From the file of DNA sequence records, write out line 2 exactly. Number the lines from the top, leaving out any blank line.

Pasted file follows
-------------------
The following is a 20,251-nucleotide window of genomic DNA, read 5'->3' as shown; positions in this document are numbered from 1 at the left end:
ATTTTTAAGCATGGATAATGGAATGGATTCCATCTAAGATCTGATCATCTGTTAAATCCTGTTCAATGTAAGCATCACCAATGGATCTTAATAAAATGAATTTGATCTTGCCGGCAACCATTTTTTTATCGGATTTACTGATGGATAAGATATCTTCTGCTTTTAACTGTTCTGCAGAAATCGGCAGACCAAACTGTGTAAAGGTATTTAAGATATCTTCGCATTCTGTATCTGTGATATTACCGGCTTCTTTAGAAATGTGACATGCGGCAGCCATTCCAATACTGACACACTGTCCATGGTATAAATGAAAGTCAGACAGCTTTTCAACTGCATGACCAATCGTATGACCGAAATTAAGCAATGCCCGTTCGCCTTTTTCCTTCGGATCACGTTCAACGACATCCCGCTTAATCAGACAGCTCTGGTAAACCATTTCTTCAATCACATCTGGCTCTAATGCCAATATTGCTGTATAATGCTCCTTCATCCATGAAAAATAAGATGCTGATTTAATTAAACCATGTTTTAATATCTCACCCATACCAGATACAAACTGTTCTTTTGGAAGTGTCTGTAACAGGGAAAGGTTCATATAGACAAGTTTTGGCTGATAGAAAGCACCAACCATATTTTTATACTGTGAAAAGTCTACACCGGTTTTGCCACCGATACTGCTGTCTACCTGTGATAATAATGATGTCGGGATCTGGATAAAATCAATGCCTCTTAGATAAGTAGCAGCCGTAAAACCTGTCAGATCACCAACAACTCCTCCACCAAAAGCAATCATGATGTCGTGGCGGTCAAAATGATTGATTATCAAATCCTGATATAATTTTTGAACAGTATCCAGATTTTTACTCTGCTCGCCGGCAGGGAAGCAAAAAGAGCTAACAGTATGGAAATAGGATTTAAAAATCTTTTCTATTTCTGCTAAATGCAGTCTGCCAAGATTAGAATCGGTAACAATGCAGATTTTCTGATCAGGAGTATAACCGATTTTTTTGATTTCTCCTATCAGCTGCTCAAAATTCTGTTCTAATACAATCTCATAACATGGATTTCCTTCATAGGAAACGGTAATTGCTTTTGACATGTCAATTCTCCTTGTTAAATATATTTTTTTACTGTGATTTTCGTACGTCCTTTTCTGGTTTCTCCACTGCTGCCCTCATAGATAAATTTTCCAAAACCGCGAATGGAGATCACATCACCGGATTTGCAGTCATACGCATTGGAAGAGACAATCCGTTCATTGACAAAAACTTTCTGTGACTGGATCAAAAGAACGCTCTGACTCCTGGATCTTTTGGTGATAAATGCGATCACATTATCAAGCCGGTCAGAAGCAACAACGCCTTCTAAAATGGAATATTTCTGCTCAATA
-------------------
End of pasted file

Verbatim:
ATTTTTAAGCATGGATAATGGAATGGATTCCATCTAAGATCTGATCATCTGTTAAATCCTGTTCAATGTAAGCATCACCAATGGATCTTAATAAAATGAATTTGATCTTGCCGGCAACCATTTTTTTATCGGATTTACTGATGGATAAGATATCTTCTGCTTTTAACTGTTCTGCAGAAATCGGCAGACCAAACTGTGTAAAGGTATTTAAGATATCTTCGCATTCTGTATCTGTGATATTACCGGCTTCTTTAGAAATGTGACATGCGGCAGCCATTCCAATACTGACACACTGTCCATGGTATAAATGAAAGTCAGACAGCTTTTCAACTGCATGACCAATCGTATGACCGAAATTAAGCAATGCCCGTTCGCCTTTTTCCTTCGGATCACGTTCAACGACATCCCGCTTAATCAGACAGCTCTGGTAAACCATTTCTTCAATCACATCTGGCTCTAATGCCAATATTGCTGTATAATGCTCCTTCATCCATGAAAAATAAGATGCTGATTTAATTAAACCATGTTTTAATATCTCACCCATACCAGATACAAACTGTTCTTTTGGAAGTGTCTGTAACAGGGAAAGGTTCATATAGACAAGTTTTGGCTGATAGAAAGCACCAACCATATTTTTATACTGTGAAAAGTCTACACCGGTTTTGCCACCGATACTGCTGTCTACCTGTGATAATAATGATGTCGGGATCTGGATAAAATCAATGCCTCTTAGATAAGTAGCAGCCGTAAAACCTGTCAGATCACCAACAACTCCTCCACCAAAAGCAATCATGATGTCGTGGCGGTCAAAATGATTGATTATCAAATCCTGATATAATTTTTGAACAGTATCCAGATTTTTACTCTGCTCGCCGGCAGGGAAGCAAAAAGAGCTAACAGTATGGAAATAGGATTTAAAAATCTTTTCTATTTCTGCTAAATGCAGTCTGCCAAGATTAGAATCGGTAACAATGCAGATTTTCTGATCAGGAGTATAACCGATTTTTTTGATTTCTCCTATCAGCTGCTCAAAATTCTGTTCTAATACAATCTCATAACATGGATTTCCTTCATAGGAAACGGTAATTGCTTTTGACATGTCAATTCTCCTTGTTAAATATATTTTTTTACTGTGATTTTCGTACGTCCTTTTCTGGTTTCTCCACTGCTGCCCTCATAGATAAATTTTCCAAAACCGCGAATGGAGATCACATCACCGGATTTGCAGTCATACGCATTGGAAGAGACAATCCGTTCATTGACAAAAACTTTCTGTGACTGGATCAAAAGAACGCTCTGACTCCTGGATCTTTTGGTGATAAATGCGATCACATTATCAAGCCGGTCAGAAGCAACAACGCCTTCTAAAATGGAATATTTCTGCTCAATA